It's the birthday of the man who discovered X rays, WILHELM RÖNTGEN, born in Remscheid, Germany in 1845. He was working in his lab in 1895 in the city of Würzberg, Germany, when he found that every time he put an electrical current through a particular glass tube, a barium chemical gave off light from across the room. He kept tinkering with the tube and found that if he placed a piece of paper or wood between it and the chemical that it made no difference - the chemical still glowed. He didn't know what it was, so he called it "X-radiation." The first X ray photographs he made were of his wife's hand. He was the first to win the Nobel Prize in Physics, in 1901.

Be well, do good work, and keep in touch.®




  • “Writers end up writing stories—or rather, stories' shadows—and they're grateful if they can, but it is not enough. Nothing the writer can do is ever enough” —Joy Williams
  • “I want to live other lives. I've never quite believed that one chance is all I get. Writing is my way of making other chances.” —Anne Tyler
  • “Writing is a performance, like singing an aria or dancing a jig” —Stephen Greenblatt
  • “All good writing is swimming under water and holding your breath.” —F. Scott Fitzgerald
  • “Good writing is always about things that are important to you, things that are scary to you, things that eat you up.” —John Edgar Wideman
  • “In certain ways writing is a form of prayer.” —Denise Levertov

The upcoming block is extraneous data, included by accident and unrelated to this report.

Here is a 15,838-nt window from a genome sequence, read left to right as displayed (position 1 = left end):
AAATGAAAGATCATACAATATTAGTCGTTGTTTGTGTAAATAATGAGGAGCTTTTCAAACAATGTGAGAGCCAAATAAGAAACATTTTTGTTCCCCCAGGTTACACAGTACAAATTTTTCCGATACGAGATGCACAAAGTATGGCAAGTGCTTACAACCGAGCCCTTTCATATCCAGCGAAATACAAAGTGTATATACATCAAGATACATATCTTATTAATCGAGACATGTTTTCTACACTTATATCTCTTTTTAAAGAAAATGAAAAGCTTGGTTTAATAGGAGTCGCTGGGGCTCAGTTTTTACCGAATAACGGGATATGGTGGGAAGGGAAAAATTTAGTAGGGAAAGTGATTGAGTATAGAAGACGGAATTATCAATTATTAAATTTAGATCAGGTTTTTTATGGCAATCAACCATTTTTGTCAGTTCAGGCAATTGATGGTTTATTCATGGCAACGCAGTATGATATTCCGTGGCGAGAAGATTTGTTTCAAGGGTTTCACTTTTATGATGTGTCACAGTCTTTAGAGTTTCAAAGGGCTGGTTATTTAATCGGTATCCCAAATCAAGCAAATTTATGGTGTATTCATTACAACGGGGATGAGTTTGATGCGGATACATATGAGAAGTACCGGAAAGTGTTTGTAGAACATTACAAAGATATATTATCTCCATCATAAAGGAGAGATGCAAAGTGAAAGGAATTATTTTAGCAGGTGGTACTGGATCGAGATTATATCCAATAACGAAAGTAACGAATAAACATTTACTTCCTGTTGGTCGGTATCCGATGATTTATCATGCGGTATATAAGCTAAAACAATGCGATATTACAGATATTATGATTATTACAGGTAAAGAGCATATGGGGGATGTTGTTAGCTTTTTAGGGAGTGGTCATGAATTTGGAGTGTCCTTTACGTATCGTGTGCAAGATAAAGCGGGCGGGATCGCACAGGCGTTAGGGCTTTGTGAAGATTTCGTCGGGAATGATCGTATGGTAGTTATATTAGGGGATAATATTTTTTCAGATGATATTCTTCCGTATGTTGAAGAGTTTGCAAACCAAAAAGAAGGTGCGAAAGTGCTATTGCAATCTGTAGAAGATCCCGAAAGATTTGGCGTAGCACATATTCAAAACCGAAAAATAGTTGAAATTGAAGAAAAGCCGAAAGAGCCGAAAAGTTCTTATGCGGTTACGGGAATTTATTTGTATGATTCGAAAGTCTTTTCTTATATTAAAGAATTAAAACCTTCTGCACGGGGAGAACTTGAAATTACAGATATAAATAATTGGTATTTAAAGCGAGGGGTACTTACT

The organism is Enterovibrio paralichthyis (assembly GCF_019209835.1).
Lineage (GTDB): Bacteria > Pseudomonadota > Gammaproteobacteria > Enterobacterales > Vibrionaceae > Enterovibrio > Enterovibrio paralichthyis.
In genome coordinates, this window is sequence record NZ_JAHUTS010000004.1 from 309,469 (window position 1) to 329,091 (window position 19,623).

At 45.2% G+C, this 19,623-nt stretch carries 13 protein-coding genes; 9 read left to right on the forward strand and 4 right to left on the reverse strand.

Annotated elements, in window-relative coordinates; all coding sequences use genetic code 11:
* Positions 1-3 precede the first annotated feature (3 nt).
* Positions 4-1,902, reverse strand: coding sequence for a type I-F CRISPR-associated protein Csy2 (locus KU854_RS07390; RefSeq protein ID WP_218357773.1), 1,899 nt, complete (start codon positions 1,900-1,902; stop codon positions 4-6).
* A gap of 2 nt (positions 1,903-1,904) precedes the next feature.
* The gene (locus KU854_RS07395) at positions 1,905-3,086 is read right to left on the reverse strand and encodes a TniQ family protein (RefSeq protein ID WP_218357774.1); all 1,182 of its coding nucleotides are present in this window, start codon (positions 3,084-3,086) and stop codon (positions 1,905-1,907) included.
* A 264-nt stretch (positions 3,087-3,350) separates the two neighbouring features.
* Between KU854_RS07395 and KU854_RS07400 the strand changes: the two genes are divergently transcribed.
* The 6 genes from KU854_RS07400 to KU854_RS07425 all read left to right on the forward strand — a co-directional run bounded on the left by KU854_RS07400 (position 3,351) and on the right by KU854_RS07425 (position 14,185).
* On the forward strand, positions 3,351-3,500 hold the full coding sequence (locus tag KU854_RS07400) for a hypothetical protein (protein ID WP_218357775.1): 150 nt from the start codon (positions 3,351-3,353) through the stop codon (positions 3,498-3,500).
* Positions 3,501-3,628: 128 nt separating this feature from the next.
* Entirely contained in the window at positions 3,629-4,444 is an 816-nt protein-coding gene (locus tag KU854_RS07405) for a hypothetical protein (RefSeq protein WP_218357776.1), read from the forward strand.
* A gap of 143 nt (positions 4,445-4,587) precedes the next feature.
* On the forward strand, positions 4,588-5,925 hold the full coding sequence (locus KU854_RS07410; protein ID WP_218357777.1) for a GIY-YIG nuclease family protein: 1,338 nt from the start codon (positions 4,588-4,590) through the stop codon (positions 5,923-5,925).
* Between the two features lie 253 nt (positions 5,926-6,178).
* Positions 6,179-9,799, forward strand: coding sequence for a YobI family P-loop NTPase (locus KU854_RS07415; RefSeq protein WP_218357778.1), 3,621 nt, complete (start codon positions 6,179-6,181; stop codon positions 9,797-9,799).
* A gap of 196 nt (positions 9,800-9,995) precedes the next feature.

• “Writing is a socially acceptable form of schizophrenia.” —E.L. Doctorow
  • “Writing is like driving at night in the fog. You can only see as far as your headlights, but you can make the whole trip that way.” —E.L. Doctorow
  • “Let's face it, writing is hell.” —William Styron
  • “A writer is someone for whom writing is more difficult than it is for other people.” —Thomas Mann
  • “Writing is 90 percent procrastination: reading magazines, eating cereal out of the box, watching infomercials.” —Paul Rudnick
  • “Writing is a failure. Writing is not only useless, it's spoiled paper.” —Padget Powell
  • “Writing is very hard work and knowing what you're doing the whole time.” —Shelby Foote
  • “I think all writing is a disease. You can't stop it.” —William Carlos Williams
  • “Writing is like getting married. One should never commit oneself until one is amazed at one's luck.” —Iris Murdoch
  • “The less conscious one is of being ‘a writer,’ the better the writing.” —Pico Iyer
  • “Writing is…that oddest of anomalies: an intimate letter to a stranger.” —Pico Iyer
  • “Writing is my dharma.” —Raja Rao
  • “Writing is a combination of intangible creative fantasy and appallingly hard work.” —Anthony Powell
  • “I think writing is, by definition, an optimistic act.” —Michael Cunningham
The Writer's Almanac on Facebook

The Writer's Almanac on Twitter

Subscribe to our daily newsletter for poems, prose and literary history every morning
An interview with Jeffrey Harrison at The Writer's Almanac Bookshelf
Current Faves - Learn more about poets featured frequently on the show
O, What a Luxury

Although he has edited several anthologies of his favorite poems, O, What a Luxury: Verses Lyrical, Vulgar, Pathetic & Profound forges a new path for Garrison Keillor, as a poet of light verse. Purchase O, What a Luxury »